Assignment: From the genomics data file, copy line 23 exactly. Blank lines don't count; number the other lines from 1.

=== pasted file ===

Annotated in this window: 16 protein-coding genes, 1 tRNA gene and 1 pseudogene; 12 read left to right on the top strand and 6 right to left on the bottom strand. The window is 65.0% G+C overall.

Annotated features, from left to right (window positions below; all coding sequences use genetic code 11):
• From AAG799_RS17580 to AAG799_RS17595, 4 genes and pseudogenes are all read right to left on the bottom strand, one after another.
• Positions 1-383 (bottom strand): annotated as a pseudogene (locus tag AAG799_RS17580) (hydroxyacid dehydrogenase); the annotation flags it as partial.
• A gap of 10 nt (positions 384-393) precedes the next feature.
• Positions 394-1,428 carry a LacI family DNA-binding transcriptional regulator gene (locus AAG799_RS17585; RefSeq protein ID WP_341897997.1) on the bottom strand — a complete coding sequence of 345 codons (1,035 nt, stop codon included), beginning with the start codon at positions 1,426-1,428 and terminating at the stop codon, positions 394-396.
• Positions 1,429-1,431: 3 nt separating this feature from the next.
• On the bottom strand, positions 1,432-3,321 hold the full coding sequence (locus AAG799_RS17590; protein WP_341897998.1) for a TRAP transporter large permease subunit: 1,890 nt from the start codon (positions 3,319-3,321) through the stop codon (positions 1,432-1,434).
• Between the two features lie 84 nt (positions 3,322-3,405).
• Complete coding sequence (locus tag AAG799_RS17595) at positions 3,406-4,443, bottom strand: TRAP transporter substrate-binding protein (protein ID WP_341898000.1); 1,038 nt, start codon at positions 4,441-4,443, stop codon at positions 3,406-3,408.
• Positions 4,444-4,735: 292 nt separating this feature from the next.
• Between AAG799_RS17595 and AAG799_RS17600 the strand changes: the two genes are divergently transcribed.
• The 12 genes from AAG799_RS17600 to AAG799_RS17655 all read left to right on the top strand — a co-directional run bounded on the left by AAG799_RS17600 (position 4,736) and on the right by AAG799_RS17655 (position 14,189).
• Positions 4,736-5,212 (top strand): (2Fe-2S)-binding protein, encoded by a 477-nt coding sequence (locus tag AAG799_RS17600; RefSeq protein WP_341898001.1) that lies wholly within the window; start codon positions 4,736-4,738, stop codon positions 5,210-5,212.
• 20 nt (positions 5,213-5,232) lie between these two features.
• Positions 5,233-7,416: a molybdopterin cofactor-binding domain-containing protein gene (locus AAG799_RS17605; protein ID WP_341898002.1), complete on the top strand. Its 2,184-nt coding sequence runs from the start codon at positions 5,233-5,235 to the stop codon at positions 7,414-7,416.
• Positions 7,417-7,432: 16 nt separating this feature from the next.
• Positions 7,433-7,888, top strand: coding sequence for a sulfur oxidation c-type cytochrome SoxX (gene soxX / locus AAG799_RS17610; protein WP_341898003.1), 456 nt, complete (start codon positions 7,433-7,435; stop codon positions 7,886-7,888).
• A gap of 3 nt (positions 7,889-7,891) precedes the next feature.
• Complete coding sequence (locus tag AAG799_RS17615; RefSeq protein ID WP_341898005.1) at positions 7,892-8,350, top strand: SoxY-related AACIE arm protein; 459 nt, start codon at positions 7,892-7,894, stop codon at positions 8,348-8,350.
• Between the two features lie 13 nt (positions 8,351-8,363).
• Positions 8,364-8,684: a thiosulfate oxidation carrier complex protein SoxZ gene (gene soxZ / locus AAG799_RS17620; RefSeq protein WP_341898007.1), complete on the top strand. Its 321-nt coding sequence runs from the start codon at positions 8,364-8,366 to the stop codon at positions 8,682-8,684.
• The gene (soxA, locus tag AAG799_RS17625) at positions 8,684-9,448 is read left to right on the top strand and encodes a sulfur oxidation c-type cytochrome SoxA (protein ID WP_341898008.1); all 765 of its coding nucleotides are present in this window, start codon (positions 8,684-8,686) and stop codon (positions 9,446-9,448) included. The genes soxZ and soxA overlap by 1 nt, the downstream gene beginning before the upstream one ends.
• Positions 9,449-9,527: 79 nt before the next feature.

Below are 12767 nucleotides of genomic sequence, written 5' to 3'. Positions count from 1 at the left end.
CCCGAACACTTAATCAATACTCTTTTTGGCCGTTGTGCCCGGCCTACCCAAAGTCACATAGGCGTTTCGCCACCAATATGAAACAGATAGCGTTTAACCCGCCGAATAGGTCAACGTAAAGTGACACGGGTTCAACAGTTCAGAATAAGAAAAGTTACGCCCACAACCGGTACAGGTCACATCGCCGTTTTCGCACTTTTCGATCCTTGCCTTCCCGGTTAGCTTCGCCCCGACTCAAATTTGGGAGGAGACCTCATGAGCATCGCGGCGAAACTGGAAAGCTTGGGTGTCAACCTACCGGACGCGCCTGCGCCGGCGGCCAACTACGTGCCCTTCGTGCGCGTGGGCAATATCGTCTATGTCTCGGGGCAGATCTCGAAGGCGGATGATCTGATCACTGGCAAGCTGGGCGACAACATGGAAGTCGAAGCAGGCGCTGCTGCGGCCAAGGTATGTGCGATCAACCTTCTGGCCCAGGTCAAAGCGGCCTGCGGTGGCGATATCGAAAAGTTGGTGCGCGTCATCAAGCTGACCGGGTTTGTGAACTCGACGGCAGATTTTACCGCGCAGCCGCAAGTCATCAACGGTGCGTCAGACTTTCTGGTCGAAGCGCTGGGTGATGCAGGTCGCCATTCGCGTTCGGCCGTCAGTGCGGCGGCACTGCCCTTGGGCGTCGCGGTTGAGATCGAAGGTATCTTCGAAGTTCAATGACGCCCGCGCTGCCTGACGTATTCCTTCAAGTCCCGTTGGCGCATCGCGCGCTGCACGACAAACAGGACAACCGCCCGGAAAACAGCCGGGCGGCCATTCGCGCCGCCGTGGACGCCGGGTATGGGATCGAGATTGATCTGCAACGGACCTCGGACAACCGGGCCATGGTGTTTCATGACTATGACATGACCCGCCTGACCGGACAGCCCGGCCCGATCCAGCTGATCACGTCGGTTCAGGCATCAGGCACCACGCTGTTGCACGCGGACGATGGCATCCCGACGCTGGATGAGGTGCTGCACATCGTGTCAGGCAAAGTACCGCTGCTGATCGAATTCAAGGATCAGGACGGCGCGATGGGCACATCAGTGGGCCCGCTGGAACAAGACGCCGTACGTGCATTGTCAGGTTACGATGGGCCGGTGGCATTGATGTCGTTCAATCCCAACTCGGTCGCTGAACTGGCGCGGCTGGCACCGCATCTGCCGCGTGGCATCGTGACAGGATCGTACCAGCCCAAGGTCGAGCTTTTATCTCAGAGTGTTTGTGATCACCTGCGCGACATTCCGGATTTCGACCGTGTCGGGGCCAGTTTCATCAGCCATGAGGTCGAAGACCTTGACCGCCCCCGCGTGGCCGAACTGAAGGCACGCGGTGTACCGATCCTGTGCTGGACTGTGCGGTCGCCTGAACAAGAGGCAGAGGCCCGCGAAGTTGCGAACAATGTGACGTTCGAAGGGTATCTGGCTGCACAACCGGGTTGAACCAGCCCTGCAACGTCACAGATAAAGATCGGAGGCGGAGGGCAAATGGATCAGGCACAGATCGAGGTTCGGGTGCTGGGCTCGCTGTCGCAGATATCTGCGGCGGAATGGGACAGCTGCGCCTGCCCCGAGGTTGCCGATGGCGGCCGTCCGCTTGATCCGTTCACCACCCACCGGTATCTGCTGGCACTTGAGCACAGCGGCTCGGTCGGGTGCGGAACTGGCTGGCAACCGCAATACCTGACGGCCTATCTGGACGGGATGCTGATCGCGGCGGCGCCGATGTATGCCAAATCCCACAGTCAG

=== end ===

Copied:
• The gene (soxA, locus tag AAG799_RS17625) at positions 8,684-9,448 is read left to right on the top strand and encodes a sulfur oxidation c-type cytochrome SoxA (protein ID WP_341898008.1); all 765 of its coding nucleotides are present in this window, start codon (positions 8,684-8,686) and stop codon (positions 9,446-9,448) included. The genes soxZ and soxA overlap by 1 nt, the downstream gene beginning before the upstream one ends.